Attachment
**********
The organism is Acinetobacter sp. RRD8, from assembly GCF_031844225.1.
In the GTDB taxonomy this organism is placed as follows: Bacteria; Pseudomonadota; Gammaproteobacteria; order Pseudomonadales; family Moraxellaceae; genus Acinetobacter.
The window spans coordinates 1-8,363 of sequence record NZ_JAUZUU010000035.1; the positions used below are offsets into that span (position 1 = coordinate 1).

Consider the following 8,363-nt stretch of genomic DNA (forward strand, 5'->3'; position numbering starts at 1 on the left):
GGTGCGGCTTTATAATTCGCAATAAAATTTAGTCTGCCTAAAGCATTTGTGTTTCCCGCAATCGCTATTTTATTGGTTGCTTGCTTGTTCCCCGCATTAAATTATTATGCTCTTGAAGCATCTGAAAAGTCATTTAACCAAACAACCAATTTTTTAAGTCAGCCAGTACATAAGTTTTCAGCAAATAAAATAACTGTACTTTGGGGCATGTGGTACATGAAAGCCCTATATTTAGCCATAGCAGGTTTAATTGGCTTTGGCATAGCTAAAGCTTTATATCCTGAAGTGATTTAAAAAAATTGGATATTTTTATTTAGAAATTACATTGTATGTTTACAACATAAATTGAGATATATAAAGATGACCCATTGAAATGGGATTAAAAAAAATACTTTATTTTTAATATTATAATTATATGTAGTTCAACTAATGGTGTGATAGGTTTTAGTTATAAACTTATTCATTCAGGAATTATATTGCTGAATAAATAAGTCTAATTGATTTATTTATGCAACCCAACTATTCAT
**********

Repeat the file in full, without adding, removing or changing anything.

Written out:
The organism is Acinetobacter sp. RRD8, from assembly GCF_031844225.1.
In the GTDB taxonomy this organism is placed as follows: Bacteria; Pseudomonadota; Gammaproteobacteria; order Pseudomonadales; family Moraxellaceae; genus Acinetobacter.
The window spans coordinates 1-8,363 of sequence record NZ_JAUZUU010000035.1; the positions used below are offsets into that span (position 1 = coordinate 1).

Consider the following 8,363-nt stretch of genomic DNA (forward strand, 5'->3'; position numbering starts at 1 on the left):
GGTGCGGCTTTATAATTCGCAATAAAATTTAGTCTGCCTAAAGCATTTGTGTTTCCCGCAATCGCTATTTTATTGGTTGCTTGCTTGTTCCCCGCATTAAATTATTATGCTCTTGAAGCATCTGAAAAGTCATTTAACCAAACAACCAATTTTTTAAGTCAGCCAGTACATAAGTTTTCAGCAAATAAAATAACTGTACTTTGGGGCATGTGGTACATGAAAGCCCTATATTTAGCCATAGCAGGTTTAATTGGCTTTGGCATAGCTAAAGCTTTATATCCTGAAGTGATTTAAAAAAATTGGATATTTTTATTTAGAAATTACATTGTATGTTTACAACATAAATTGAGATATATAAAGATGACCCATTGAAATGGGATTAAAAAAAATACTTTATTTTTAATATTATAATTATATGTAGTTCAACTAATGGTGTGATAGGTTTTAGTTATAAACTTATTCATTCAGGAATTATATTGCTGAATAAATAAGTCTAATTGATTTATTTATGCAACCCAACTATTCAT